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ELECTION 'MEETING DISTURBED. In the temporary absence of the Taka - puna police, a. recent meeting addressed bv Mr H. C. Tewsley, Opposition candidato for the Waitemata {(Auckland) electorate, was tiiken charge of by a persistent interjector, who, strangely enough, was a supporter of the Opposition party. Although. carried out of the hall once, and at a later stage cautioned by a policeman, be persisted in his interruptions, and when the meeting closed he was endeavoring “ to pass a resolution to put out the Massey Government.” . . The trouble started when the disturber rose and asked if he might " interject the sneaker.” Mr Bradney, he said, had addressed a meeting of ladies and endeavored to teach them how to bring up their children. The chairman, Mr Vi. Blomfield, Mayor of Takapuna, told the mtcriector to sit down. The Interjector : M e want better statesmen than The Chairman Mull somebody come and nush him out? The Interjector: What did they say when Sir Joseph M’ard gave a Dreadnought? He ought to have given three Dreadnoughts. , , , The Chairman : M ill somebody get a policeman? , , J , The Interjector ; He ought to have given four Dreadnoughts. The Chairman : There should ho a policeman here at a mooting like this. The Tntenector ; Compare Mr Bradney Disraeli. Wo, don t wan't men like that ill Parliament! The Chairman : Will someone put him ° ll 'Phc Interjector ; M : c want men like KitI chener in Parliament, i The Chairman ; It’s a pity we’ve not got a policeman. After applauding vigorously the candidate’s statement that the consumption of liquor was decreasing, the disturber was oven more emphatic in hie approciaof Mr Tewsley’a attitude on the 1 Bible-in-schools controversy. “The young ! should get religions instruction,” said the ’candidate, “at'the mother’s knee.” The Interjector ; Hoar, hear.’ At the mother’s knee. j The Chairman : You must not interrupt I the meeting. ■ , , ~ The Interieclor : Mb must applaud tho speaker. How else would ho know how (lie is getting on. I’m for religious leachi inr at the mother’s knee, j The Chairman : It’s a pity we ha vent a j policeman here. j Several members of the audience came - forward and endeavored to remove the interrupter. “\ou come out, said one j of the volunteers. I The Interjector: Wo want statesmen. Mb want men like Mr Tewsley. I’m not going out! Air Tewsley is a man, and will bo a statesman. (Applause.) Mr Towoley : Thank you. Eventually the disturber was carried \ out by three members of the audience. He continued, however, to interrupt the proceedings. The Interjector : Open the door, Mr ! Tewsley. I’ll be quiet, I Tlio Chairman ; Unfortunately, our local policeman is very hard worked at the present time. (Laughter.) j Tho Interjector : Will you let mo in. Air Tewsley, and T won’t say anything? If T disturb the meeting. I won’t come !in attain. I will give three cheers for Air Tewslev. Three cheers for Mr TewsIcy! Down with the Alassey Govern- ; ment! Having repeated several times the last exclamation, mixed with some warm adjectives, tho disturber was evidently for- , given and allowed to resume his seat, Whence lie continued to keep up a runnine- fire of comment, praising tho speaker amf abusing the Government.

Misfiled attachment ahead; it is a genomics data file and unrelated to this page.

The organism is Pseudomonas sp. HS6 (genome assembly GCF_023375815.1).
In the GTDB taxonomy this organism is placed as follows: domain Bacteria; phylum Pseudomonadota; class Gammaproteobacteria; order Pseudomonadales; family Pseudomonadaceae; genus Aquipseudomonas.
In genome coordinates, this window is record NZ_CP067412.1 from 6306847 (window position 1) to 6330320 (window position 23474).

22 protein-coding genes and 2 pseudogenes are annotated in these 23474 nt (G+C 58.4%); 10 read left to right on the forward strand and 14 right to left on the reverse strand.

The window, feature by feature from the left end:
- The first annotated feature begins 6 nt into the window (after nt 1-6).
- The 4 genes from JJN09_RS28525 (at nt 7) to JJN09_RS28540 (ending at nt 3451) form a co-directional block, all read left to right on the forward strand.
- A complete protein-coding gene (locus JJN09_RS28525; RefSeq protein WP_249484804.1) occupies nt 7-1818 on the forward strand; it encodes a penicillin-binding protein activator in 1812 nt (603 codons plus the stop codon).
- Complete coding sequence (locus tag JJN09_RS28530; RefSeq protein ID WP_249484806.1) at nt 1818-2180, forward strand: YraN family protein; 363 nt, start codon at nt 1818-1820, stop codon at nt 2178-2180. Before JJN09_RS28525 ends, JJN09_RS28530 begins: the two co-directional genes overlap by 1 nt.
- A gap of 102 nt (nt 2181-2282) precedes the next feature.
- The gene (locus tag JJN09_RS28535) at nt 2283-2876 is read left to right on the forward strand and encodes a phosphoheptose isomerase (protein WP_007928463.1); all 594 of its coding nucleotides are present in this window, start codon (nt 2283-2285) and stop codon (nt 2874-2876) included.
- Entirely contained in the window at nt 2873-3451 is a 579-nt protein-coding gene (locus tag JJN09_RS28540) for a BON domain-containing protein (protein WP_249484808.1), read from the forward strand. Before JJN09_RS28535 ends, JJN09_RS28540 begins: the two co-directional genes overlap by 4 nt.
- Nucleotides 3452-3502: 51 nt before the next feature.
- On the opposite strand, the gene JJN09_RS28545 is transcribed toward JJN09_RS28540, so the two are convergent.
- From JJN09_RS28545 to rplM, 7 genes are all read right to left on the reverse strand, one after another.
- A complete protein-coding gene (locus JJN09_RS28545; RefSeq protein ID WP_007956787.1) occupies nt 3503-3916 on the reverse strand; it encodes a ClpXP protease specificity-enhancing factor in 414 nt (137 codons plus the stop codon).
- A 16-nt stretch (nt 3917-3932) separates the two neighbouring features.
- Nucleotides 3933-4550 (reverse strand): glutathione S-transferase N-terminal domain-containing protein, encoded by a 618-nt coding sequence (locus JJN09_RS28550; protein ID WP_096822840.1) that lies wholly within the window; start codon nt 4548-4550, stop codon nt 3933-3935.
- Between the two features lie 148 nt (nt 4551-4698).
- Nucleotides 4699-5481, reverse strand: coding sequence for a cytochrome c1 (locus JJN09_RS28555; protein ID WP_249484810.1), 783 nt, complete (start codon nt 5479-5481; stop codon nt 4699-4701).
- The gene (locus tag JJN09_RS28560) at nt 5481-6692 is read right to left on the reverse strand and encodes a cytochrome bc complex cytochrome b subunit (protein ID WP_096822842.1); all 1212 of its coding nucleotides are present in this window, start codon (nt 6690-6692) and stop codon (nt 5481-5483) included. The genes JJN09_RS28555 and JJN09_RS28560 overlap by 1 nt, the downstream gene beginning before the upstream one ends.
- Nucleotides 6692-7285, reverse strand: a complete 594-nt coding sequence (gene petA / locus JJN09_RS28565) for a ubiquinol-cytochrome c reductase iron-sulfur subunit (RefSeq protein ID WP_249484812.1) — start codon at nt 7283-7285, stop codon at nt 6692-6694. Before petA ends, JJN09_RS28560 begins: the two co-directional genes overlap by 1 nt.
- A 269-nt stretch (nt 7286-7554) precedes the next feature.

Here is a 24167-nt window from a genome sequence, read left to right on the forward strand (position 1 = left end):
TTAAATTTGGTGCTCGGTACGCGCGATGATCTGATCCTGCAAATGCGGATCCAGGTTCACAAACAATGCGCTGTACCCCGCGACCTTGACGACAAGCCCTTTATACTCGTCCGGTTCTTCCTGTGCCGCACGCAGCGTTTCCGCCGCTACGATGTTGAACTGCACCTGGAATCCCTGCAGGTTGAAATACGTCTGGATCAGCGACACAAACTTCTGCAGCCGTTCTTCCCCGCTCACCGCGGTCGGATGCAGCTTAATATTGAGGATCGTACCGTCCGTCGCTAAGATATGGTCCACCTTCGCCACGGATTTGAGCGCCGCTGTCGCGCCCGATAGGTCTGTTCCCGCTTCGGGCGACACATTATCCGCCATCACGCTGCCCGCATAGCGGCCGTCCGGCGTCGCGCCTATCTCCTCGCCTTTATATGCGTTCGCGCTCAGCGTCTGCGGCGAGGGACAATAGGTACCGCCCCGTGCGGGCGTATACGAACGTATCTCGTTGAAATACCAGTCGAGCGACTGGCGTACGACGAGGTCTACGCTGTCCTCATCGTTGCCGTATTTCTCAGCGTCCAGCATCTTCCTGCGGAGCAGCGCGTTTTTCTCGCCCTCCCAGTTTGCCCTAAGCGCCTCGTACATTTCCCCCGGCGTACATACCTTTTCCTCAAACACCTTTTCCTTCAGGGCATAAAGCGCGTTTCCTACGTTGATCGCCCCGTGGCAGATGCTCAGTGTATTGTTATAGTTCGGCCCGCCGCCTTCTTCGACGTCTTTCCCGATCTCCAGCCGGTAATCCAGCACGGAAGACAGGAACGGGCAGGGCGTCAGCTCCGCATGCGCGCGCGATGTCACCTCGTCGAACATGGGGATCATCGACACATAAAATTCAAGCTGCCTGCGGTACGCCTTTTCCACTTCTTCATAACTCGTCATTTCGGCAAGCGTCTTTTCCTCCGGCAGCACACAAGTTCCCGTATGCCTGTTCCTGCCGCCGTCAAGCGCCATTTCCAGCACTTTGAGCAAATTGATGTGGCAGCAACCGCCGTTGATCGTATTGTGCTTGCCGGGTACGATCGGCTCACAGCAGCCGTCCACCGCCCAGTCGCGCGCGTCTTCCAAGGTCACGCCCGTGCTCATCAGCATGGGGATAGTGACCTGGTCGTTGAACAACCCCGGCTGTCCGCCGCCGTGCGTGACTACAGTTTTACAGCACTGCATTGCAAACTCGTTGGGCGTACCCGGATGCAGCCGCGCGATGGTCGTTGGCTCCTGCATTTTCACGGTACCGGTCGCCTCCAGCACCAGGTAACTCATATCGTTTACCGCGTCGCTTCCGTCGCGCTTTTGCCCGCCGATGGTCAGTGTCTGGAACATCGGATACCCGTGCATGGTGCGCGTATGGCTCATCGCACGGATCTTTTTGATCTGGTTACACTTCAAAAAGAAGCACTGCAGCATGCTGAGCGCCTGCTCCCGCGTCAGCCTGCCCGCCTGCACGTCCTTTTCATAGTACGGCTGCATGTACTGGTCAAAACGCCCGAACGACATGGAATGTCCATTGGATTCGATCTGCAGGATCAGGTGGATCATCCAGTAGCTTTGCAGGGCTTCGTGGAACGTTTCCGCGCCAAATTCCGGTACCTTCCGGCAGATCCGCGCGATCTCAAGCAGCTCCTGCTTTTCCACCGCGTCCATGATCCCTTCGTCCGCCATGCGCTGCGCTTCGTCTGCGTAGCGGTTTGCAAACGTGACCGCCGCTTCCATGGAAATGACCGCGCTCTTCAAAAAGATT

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Bibliographic details

A PERSISTENT INTERJECTOR, Evening Star, Issue 15660, 26 November 1914

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A PERSISTENT INTERJECTOR Evening Star, Issue 15660, 26 November 1914